Dog bites: an opportunity for parent education in the pediatric emergency department

Pediatr Emerg Care. 2012 Oct;28(10):966-70. doi: 10.1097/PEC.0b013e31826c6c13.


Objectives: This study focuses on parental report of exposure to dogs and highlights the potential for using a computer kiosk in an urban pediatric emergency department to increase knowledge around dog bite safety.

Methods: Nine hundred one parents of young children completed a kiosk assessment and received a report that contained information aimed at increasing knowledge about either dog bite prevention (PAR-DB, n = 453) or other safety behaviors (PAR-S, n = 448). The participants who received the dog bite prevention report (PAR-DB) were asked questions about exposure to dogs as part of the baseline assessment. All participants were telephoned 2 to 4 weeks later for a follow-up interview to measure knowledge differences.

Results: The majority of respondents who answered the exposure questions reported seeing stray dogs (53%) and having dangerous dogs (43%) in their neighborhood. Few respondents reported that their child had been bitten by a dog (1%), but the majority (56%) reported having knowledge of another child having been bitten. Few respondents reported having a dog in their home (11%), and only 1 reported that her dog had bitten a child. A majority (56%) of dogs had not been spayed or neutered. Of families with dogs in the home, 20% reported leaving their child unattended with the dog. A minority (45%) of dogs left alone with children had been spayed or neutered.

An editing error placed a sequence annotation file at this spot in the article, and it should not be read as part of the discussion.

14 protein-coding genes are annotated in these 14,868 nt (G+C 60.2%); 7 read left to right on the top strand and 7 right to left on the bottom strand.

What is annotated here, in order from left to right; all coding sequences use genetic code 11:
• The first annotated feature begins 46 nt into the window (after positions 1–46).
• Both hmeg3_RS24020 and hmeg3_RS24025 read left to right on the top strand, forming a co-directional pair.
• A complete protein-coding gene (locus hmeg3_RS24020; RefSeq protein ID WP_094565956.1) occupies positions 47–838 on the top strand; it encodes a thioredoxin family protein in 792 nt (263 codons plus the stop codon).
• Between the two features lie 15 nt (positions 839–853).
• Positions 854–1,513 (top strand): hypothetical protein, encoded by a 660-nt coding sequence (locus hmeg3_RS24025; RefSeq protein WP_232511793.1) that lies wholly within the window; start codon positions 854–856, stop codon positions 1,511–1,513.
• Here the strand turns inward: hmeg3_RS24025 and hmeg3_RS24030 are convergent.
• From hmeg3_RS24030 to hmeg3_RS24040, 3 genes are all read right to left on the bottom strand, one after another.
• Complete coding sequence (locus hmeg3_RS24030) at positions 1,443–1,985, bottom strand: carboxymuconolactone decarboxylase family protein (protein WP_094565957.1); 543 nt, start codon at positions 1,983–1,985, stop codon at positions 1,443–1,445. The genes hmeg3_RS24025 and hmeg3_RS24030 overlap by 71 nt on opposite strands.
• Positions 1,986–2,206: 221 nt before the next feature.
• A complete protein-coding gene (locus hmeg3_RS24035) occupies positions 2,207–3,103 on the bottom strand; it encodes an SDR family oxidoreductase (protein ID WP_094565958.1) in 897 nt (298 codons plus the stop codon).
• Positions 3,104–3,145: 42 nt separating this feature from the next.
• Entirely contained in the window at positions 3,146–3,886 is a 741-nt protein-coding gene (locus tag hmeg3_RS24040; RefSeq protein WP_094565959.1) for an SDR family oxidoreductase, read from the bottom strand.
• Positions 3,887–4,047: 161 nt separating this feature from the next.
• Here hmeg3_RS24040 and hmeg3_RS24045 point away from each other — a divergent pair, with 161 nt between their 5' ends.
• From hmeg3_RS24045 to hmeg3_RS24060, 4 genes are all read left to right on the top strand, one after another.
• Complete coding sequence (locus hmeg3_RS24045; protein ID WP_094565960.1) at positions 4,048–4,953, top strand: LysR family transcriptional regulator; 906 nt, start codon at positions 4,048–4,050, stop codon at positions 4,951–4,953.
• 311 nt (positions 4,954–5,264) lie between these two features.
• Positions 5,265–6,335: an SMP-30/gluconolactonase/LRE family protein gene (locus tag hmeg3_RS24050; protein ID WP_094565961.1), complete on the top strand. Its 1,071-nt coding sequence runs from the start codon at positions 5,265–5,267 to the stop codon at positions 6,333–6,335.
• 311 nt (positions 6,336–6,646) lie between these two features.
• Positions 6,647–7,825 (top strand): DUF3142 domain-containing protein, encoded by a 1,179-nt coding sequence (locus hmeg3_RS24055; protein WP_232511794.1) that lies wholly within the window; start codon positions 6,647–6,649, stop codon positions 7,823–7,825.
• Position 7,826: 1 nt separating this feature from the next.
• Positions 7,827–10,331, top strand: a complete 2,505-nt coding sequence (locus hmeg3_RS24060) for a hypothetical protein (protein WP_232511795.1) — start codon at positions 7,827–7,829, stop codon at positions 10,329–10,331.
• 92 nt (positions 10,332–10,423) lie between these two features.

Conclusions: PAR-DB parents achieved knowledge gains as a result of the Parent Action Report generated by the kiosk, demonstrating the potential to improve knowledge via a computer kiosk in a busy pediatric emergency department.

Publication types

  • Comparative Study
  • Randomized Controlled Trial
  • Research Support, N.I.H., Extramural

MeSH terms

  • Adult
  • Animals
  • Bites and Stings / epidemiology
  • Bites and Stings / prevention & control*
  • Child
  • Child, Preschool
  • Dogs*
  • Emergency Service, Hospital*
  • Female
  • Follow-Up Studies
  • Humans
  • Incidence
  • Male
  • Parents / education*
  • Risk Assessment / methods*
  • Surveys and Questionnaires
  • United States / epidemiology